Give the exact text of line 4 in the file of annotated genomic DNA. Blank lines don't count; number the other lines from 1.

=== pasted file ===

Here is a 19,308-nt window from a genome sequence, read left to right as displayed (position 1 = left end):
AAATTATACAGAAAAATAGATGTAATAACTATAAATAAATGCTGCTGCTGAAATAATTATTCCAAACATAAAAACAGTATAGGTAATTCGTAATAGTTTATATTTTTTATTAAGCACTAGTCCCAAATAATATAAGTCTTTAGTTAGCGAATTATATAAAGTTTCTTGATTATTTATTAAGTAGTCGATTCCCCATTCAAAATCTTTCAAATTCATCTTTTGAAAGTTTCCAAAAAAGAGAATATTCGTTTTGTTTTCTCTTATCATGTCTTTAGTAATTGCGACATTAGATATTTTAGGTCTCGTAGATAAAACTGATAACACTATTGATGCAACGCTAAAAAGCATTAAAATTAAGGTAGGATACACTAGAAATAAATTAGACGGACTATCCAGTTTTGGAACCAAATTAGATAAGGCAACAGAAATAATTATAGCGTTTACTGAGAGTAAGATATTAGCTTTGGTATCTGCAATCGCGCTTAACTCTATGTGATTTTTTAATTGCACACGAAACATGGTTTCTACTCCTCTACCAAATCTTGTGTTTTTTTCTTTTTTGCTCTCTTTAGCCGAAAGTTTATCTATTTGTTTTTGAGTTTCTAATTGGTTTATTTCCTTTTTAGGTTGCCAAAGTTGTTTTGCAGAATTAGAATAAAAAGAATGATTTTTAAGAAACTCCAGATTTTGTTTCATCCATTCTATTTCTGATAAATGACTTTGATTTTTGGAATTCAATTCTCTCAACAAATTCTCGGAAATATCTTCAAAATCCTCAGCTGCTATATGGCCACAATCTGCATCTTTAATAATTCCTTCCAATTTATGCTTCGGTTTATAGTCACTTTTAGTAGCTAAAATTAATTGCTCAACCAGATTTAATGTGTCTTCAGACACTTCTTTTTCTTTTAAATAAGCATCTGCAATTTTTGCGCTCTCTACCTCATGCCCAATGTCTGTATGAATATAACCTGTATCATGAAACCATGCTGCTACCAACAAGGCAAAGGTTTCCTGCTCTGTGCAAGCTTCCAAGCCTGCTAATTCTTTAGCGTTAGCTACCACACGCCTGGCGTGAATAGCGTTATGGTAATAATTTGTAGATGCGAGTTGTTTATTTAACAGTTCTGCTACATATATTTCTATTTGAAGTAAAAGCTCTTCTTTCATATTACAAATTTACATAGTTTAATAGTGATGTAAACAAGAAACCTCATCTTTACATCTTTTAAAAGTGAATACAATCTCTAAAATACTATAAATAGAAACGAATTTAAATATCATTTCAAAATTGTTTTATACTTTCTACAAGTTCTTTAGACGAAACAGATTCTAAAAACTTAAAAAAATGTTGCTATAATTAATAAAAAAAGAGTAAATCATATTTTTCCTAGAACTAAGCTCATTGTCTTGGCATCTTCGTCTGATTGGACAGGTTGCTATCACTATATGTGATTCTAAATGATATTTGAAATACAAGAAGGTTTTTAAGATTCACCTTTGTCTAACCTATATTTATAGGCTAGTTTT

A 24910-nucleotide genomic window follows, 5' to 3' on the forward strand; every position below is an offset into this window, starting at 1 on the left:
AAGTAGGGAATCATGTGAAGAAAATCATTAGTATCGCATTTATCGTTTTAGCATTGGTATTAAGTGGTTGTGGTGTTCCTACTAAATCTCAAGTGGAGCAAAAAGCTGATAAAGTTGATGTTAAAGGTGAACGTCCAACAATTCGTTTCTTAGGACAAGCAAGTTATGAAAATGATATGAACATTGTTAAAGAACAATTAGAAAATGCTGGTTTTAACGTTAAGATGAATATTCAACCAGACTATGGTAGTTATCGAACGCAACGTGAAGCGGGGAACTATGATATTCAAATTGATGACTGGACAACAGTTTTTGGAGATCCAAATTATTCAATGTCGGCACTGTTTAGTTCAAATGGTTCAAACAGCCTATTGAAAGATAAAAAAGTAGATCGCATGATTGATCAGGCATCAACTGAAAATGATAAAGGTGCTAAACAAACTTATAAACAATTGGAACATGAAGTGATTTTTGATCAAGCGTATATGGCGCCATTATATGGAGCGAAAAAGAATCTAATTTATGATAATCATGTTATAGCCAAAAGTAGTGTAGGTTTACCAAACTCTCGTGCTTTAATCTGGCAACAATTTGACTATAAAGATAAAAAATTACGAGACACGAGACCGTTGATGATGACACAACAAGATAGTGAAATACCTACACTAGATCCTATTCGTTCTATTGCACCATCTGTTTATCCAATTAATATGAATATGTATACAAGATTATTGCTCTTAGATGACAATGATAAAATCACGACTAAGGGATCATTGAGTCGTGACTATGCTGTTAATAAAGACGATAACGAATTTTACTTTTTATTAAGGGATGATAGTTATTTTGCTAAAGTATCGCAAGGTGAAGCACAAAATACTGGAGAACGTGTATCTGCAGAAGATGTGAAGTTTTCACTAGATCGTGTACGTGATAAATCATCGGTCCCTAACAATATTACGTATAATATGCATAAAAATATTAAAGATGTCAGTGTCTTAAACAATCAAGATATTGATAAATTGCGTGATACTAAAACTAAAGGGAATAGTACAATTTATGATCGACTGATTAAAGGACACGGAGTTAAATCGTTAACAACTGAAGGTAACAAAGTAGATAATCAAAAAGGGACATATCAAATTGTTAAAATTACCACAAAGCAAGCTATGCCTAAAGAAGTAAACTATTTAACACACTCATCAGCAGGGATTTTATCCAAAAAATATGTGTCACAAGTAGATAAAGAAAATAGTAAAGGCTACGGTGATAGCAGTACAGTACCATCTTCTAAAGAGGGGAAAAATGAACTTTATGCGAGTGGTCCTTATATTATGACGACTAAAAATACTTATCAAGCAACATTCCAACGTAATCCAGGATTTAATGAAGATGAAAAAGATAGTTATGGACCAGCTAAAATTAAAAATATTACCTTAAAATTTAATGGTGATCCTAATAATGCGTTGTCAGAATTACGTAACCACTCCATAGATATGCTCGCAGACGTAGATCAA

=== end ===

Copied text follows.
AAGTAGGGAATCATGTGAAGAAAATCATTAGTATCGCATTTATCGTTTTAGCATTGGTATTAAGTGGTTGTGGTGTTCCTACTAAATCTCAAGTGGAGCAAAAAGCTGATAAAGTTGATGTTAAAGGTGAACGTCCAACAATTCGTTTCTTAGGACAAGCAAGTTATGAAAATGATATGAACATTGTTAAAGAACAATTAGAAAATGCTGGTTTTAACGTTAAGATGAATATTCAACCAGACTATGGTAGTTATCGAACGCAACGTGAAGCGGGGAACTATGATATTCAAATTGATGACTGGACAACAGTTTTTGGAGATCCAAATTATTCAATGTCGGCACTGTTTAGTTCAAATGGTTCAAACAGCCTATTGAAAGATAAAAAAGTAGATCGCATGATTGATCAGGCATCAACTGAAAATGATAAAGGTGCTAAACAAACTTATAAACAATTGGAACATGAAGTGATTTTTGATCAAGCGTATATGGCGCCATTATATGGAGCGAAAAAGAATCTAATTTATGATAATCATGTTATAGCCAAAAGTAGTGTAGGTTTACCAAACTCTCGTGCTTTAATCTGGCAACAATTTGACTATAAAGATAAAAAATTACGAGACACGAGACCGTTGATGATGACACAACAAGATAGTGAAATACCTACACTAGATCCTATTCGTTCTATTGCACCATCTGTTTATCCAATTAATATGAATATGTATACAAGATTATTGCTCTTAGATGACAATGATAAAATCACGACTAAGGGATCATTGAGTCGTGACTATGCTGTTAATAAAGACGATAACGAATTTTACTTTTTATTAAGGGATGATAGTTATTTTGCTAAAGTATCGCAAGGTGAAGCACAAAATACTGGAGAACGTGTATCTGCAGAAGATGTGAAGTTTTCACTAGATCGTGTACGTGATAAATCATCGGTCCCTAACAATATTACGTATAATATGCATAAAAATATTAAAGATGTCAGTGTCTTAAACAATCAAGATATTGATAAATTGCGTGATACTAAAACTAAAGGGAATAGTACAATTTATGATCGACTGATTAAAGGACACGGAGTTAAATCGTTAACAACTGAAGGTAACAAAGTAGATAATCAAAAAGGGACATATCAAATTGTTAAAATTACCACAAAGCAAGCTATGCCTAAAGAAGTAAACTATTTAACACACTCATCAGCAGGGATTTTATCCAAAAAATATGTGTCACAAGTAGATAAAGAAAATAGTAAAGGCTACGGTGATAGCAGTACAGTACCATCTTCTAAAGAGGGGAAAAATGAACTTTATGCGAGTGGTCCTTATATTATGACGACTAAAAATACTTATCAAGCAACATTCCAACGTAATCCAGGATTTAATGAAGATGAAAAAGATAGTTATGGACCAGCTAAAATTAAAAATATTACCTTAAAATTTAATGGTGATCCTAATAATGCGTTGTCAGAATTACGTAACCACTCCATAGATATGCTCGCAGACGTAGATCAA